• design of automated transport control systems;
  • transport safety provision;
  • design of cross-logistics systems;
  • design of intermodal transport hubs;
  • design of smart roads;
  • application of new materials for ground transport;
  • design of HSR projects.

The digital transport transformation is expected to give rise to:   

  • high-speed railway transport represented as a complex in each territory [8];
  • development of global freight logistics (on the basis of Radio Frequency Identification, the system now used in metro tickets);
  • unmanned cars and lorries;
  • smart roads with adaptive surface;
  • electrical cars in cities;
  • беспилотных легковых и грузовых автомобилей;
  • «умных» дорог с адаптивным покрытием;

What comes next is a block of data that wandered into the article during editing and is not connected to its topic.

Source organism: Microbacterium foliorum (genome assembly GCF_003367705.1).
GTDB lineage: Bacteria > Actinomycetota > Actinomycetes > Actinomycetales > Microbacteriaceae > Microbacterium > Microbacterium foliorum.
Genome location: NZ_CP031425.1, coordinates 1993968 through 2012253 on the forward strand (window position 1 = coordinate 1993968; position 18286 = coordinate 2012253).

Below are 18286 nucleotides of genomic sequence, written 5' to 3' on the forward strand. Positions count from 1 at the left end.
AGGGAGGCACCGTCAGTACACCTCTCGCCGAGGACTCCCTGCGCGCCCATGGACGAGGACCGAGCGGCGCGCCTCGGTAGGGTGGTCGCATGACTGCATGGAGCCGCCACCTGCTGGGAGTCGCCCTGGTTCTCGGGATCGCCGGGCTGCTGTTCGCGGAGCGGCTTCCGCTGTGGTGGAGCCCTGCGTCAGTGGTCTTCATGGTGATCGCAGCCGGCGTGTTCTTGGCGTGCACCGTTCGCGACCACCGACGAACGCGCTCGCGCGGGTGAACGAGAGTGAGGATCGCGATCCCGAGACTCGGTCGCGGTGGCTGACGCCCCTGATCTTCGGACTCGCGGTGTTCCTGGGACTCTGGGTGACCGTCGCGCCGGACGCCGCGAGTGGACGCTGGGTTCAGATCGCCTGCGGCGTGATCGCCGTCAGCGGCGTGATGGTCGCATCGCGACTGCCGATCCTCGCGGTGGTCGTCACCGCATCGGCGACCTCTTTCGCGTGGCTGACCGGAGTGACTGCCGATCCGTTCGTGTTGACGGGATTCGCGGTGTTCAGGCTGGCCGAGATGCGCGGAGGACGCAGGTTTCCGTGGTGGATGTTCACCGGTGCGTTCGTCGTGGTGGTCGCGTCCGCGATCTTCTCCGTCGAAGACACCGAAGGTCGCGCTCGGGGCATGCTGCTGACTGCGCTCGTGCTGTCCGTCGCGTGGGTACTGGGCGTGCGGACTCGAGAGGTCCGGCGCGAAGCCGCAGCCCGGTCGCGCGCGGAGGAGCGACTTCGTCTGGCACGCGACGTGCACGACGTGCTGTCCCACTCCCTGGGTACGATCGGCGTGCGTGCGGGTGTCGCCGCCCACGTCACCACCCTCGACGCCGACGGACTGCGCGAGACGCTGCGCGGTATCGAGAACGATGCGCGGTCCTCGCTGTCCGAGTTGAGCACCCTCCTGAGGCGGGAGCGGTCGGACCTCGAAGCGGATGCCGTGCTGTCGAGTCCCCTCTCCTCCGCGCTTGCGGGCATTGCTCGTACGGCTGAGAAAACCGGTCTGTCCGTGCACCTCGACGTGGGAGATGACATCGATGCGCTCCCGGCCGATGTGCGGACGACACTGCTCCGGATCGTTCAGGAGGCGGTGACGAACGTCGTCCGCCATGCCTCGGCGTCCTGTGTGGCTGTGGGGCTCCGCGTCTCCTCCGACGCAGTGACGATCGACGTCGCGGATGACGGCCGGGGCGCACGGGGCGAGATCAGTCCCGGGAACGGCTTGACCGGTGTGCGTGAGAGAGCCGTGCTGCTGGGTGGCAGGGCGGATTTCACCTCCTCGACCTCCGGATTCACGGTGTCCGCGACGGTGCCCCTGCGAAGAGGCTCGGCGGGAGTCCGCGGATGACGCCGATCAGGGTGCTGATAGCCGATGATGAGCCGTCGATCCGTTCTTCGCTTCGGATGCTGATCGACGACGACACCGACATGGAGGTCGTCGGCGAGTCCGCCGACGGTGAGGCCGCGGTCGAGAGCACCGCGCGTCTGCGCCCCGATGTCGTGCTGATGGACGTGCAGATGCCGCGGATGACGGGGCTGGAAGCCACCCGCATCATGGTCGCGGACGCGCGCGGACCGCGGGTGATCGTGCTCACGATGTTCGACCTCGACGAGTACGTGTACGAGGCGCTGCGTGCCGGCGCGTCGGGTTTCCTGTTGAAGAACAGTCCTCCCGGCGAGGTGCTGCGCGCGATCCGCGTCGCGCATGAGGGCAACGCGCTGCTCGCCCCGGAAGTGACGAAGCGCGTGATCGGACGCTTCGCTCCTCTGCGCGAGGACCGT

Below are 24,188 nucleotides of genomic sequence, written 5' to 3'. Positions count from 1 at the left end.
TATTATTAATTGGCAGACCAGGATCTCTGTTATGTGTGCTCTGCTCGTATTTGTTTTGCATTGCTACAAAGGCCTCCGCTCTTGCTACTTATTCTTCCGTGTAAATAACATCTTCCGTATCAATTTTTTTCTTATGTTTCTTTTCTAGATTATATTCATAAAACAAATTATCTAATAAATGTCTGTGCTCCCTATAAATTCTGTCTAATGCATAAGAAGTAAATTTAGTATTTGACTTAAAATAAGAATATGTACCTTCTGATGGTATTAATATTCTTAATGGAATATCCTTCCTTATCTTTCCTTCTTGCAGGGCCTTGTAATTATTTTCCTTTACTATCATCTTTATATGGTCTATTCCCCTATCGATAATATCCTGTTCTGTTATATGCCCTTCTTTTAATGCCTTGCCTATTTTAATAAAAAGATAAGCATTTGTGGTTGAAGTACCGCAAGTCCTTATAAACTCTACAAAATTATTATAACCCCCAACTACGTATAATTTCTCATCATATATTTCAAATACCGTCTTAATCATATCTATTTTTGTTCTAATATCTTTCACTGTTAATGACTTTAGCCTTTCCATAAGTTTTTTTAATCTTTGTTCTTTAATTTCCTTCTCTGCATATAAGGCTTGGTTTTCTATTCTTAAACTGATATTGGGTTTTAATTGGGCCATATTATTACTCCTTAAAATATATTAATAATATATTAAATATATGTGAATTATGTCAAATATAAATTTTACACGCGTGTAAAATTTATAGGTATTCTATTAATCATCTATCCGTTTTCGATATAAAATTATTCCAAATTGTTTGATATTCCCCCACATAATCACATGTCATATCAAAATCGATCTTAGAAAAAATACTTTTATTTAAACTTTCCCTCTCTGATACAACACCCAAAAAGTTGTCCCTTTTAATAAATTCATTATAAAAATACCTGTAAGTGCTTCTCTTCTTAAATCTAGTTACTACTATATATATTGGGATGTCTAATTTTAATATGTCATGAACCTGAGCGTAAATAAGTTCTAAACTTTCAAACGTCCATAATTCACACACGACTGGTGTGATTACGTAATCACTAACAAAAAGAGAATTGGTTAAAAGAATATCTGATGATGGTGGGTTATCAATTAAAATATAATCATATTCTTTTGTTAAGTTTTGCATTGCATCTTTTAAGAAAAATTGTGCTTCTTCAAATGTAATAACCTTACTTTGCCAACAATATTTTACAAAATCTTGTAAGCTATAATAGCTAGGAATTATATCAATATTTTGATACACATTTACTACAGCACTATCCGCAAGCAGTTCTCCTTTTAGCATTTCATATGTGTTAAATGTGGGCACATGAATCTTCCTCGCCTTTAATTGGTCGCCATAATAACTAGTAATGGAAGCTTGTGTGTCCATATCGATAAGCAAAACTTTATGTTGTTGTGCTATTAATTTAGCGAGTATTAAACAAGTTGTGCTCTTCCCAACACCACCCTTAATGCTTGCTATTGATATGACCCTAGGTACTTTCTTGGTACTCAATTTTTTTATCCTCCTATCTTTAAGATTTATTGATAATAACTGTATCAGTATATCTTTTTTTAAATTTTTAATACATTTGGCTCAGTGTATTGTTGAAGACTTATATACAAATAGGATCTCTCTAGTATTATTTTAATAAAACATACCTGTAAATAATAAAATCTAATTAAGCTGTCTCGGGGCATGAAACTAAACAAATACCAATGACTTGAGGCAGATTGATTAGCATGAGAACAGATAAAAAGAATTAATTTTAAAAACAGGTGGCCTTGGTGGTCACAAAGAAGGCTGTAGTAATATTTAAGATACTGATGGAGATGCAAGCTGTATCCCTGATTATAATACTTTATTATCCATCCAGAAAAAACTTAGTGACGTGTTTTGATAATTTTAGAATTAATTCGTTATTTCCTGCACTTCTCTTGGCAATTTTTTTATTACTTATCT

• электромобилей в городах;
  • freight screening without unpacking.

What are exactly these future professions in transportation sphere?

This is, for instance, cross-logistics operator, a professional engaged in selecting the best methods of freight and passenger delivery using different modes of transportation; control and adjustment of traffic throughout a multimodal network; monitoring of the throughput capacity of transportation hubs; redistribution of traffic flows in transportation networks.

Intermodal transport hub designer, a professional to be engaged in designing intermodal transportation hubs (transport modes changing system), calculating their capacity, durability, and assessing their development potential.